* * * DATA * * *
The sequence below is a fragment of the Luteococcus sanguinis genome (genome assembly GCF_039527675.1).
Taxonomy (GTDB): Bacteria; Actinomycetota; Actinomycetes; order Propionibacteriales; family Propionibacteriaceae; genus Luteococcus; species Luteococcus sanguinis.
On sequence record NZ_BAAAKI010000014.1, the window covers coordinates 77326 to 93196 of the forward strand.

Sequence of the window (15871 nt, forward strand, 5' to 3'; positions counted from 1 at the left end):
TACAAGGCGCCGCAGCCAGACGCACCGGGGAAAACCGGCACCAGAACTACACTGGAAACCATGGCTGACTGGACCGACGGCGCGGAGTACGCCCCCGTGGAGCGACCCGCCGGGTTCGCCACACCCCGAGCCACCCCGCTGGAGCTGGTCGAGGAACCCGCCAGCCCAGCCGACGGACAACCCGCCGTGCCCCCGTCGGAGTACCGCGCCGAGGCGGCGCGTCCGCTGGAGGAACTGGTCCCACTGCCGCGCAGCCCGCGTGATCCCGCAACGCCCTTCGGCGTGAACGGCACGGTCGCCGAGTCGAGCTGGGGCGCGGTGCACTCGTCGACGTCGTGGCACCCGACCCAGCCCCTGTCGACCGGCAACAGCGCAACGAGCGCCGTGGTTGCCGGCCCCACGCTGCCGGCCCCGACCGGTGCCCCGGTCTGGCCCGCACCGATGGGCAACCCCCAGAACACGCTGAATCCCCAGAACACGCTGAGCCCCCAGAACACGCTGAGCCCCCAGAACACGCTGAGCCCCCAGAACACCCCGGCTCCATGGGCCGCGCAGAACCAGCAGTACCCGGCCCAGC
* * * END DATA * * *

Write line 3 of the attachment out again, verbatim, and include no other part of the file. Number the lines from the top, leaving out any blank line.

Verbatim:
On sequence record NZ_BAAAKI010000014.1, the window covers coordinates 77326 to 93196 of the forward strand.